Chalcedon, an ancient town of Asia Minor, on the Bosporus, opposite Constantinople, and near the modern town of Scutari. It was founded by a colony from Megara about 680 B. 0., who were ridiculed as blind by the ancients because they settled here and overlooked the admirable site directly opposite, where Byzantium was founded about 20 years later. For this reason Chalcedon was often called the city of the blind. About 506, in the reign of Darius, it was taken by the Persians, then by the Athenians and Lacedaemonians, and after a period of independence fell under the dominion of the kings of Bithynia. The Romans got possession of it in 74 B. C. Its walls were destroyed by Valens, and it is now but a poor village called Kadi-kei. - In ecclesiastical history Chalcedon is celebrated as the seat of the fourth oecumenical council, convoked in 451, at the request of the patriarch of Constantinople, Flavian, by the emperor Marcian, to condemn the heresy of Eutyches concerning the two natures of Christ, and to counteract the effect of the unauthorized assembly held at Ephesus in 449, and generally stigmatized as the robber synod. The council met on Oct. 8, and 630 bishops, chiefly from the East, were present. Pope Leo I. presided by his legates.
The creeds of Nice and Constantinople were adopted as the rule of faith; and after a prolonged discussion the latrocinium of the Ephesian assembly, as well as the doctrines of Eutyches and Dioscorus, in favor of which that synod had pronounced, was condemned. The bishops professed their belief in the existence of two natures in Christ, and declared the Virgin Mary truly the mother of God, directing their decree against both Nestorian and Monophysite doctrines. Fifteen sessions were held, in which 30 disciplinary canons were promulgated, among which was the celebrated decree, opposed by the Roman legates, which made the see of Constantinople equal in privileges and jurisdiction, and next in rank, to that of Rome. It was also ordered that no bishop should take money for ordination, that no ecclesiastic should undertake the administration of the temporal matters of the church or of widows and orphans, forsake the church for any other office, go before a lay tribunal, or hold more than one benefice. Bishops were forbidden to divide their provinces, and were given control over the clergy in monasteries.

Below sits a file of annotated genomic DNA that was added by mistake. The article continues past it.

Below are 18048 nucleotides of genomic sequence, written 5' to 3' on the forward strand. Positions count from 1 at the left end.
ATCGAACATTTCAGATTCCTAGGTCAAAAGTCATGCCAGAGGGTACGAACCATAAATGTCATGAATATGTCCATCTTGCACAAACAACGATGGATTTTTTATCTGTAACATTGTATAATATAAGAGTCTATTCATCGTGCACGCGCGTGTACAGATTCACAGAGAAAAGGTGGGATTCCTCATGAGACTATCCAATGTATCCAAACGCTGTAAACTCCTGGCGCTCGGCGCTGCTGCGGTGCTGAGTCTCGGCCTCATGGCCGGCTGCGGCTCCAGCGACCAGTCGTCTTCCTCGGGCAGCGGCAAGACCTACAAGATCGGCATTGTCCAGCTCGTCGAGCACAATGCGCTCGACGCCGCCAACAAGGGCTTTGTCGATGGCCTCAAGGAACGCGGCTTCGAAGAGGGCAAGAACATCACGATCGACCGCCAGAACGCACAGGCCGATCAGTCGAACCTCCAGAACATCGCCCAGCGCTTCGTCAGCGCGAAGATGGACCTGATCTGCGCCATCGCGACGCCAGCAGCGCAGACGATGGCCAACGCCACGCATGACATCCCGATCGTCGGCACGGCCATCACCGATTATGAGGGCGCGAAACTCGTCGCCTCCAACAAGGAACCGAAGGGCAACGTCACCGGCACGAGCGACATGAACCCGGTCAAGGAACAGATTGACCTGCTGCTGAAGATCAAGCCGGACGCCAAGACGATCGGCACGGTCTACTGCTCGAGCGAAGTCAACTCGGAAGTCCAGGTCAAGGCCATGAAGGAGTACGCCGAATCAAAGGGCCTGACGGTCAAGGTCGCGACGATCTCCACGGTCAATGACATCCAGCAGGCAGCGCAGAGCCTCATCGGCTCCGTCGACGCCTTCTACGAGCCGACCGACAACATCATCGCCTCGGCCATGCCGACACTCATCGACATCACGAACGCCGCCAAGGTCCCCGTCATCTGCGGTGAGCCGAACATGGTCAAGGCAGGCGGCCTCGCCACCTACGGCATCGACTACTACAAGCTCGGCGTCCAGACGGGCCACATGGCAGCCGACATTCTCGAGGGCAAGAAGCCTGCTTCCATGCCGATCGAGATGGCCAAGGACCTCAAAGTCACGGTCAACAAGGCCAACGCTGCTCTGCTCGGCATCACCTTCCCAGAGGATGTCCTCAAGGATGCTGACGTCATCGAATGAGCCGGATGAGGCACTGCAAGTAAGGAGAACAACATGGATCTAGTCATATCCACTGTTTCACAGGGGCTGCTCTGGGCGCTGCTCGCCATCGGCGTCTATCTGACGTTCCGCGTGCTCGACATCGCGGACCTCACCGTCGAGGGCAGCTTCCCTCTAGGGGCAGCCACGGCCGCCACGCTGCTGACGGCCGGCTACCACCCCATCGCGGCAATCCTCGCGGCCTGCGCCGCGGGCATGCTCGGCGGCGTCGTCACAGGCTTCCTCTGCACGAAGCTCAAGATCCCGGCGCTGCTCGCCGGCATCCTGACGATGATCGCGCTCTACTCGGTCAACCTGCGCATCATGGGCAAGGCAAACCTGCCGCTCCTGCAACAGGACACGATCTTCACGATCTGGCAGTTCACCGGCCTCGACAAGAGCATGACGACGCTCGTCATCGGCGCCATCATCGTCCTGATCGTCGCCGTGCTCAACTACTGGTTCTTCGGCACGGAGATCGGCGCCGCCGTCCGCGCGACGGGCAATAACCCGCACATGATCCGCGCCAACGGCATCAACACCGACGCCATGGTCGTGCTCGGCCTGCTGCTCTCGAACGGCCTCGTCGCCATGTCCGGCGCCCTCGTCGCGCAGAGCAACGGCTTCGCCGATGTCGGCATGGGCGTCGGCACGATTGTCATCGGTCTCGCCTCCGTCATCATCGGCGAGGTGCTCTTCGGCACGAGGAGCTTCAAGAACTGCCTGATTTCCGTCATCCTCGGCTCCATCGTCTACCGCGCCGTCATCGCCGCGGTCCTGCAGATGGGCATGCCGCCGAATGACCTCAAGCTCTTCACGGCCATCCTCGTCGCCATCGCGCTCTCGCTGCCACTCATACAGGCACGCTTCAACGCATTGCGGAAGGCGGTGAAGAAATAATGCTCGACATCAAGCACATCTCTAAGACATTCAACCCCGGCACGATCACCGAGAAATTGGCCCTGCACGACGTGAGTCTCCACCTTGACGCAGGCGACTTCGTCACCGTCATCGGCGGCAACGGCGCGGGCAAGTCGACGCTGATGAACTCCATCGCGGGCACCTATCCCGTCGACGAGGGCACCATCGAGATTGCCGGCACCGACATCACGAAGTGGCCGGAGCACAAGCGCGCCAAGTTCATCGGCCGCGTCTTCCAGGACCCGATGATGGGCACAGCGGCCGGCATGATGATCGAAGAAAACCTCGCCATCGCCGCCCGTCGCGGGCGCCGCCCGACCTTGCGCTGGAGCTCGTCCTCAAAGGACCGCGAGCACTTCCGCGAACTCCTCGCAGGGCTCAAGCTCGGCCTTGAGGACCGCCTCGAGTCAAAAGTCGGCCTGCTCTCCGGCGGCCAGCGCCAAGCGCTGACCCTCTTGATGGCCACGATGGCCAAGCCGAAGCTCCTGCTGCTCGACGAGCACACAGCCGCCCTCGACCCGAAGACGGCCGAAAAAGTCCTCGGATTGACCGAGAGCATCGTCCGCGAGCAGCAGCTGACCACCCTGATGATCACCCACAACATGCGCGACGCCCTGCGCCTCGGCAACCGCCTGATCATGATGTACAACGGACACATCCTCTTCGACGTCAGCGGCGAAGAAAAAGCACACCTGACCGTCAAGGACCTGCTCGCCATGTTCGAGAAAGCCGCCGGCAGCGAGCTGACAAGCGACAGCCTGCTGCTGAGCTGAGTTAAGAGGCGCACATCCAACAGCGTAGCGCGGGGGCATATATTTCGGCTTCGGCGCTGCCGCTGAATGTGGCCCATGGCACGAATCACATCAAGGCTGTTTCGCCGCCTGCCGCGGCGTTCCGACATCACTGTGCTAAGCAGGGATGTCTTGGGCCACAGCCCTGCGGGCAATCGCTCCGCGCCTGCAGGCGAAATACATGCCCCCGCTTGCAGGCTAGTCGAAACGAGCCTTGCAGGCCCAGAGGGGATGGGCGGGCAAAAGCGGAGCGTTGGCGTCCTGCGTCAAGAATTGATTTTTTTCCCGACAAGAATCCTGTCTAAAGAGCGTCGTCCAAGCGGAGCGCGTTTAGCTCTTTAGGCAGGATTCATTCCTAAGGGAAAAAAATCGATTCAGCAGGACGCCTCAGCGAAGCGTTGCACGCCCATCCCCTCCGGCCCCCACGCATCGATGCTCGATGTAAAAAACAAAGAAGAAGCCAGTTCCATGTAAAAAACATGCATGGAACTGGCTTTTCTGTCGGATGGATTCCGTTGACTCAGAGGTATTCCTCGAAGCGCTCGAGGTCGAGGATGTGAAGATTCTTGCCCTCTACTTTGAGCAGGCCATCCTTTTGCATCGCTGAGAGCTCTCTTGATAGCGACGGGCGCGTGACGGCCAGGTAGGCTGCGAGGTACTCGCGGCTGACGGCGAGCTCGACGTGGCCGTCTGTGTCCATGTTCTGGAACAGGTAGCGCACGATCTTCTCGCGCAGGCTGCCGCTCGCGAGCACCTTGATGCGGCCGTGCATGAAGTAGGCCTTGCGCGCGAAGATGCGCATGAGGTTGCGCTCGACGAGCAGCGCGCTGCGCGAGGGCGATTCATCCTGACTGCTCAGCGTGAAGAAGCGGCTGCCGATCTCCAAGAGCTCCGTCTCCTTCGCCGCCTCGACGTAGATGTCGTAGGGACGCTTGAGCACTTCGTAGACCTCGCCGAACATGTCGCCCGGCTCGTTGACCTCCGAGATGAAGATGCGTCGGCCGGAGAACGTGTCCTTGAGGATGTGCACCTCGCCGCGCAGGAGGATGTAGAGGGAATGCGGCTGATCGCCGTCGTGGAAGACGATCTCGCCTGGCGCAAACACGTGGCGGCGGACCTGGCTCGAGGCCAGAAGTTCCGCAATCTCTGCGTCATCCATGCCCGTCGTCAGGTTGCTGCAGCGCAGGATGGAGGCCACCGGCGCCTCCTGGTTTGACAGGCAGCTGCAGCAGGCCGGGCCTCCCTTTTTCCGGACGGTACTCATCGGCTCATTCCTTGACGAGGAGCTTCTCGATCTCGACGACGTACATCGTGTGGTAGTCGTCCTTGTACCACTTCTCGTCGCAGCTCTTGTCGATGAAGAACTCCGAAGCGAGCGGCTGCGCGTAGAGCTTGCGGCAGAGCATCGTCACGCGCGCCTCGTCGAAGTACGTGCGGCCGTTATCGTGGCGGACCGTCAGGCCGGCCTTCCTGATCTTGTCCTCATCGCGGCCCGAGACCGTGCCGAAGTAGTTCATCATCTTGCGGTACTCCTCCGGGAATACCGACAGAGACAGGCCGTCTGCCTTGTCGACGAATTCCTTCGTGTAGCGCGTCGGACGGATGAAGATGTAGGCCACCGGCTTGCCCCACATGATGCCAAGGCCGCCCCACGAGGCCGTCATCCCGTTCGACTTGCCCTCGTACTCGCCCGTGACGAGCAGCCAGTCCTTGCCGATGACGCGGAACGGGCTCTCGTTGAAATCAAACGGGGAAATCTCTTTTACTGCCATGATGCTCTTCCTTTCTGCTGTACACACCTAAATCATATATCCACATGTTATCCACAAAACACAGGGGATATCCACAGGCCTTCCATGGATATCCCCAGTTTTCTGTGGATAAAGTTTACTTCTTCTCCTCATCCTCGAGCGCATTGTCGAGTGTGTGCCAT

Deaconesses were forbidden to be appointed under the age of 40. Differences were adjusted between the sees of An-tioch and Jerusalem, Nicomedia and Nice; and Theodoret, deposed in consequence of a decree of the assembly of Ephesus, was restored to his bishopric. These decrees were confirmed by Leo, with the exception of the one relating to the see of Constantinople; and throughout the Latin church the council of Chalcedon has always been venerated.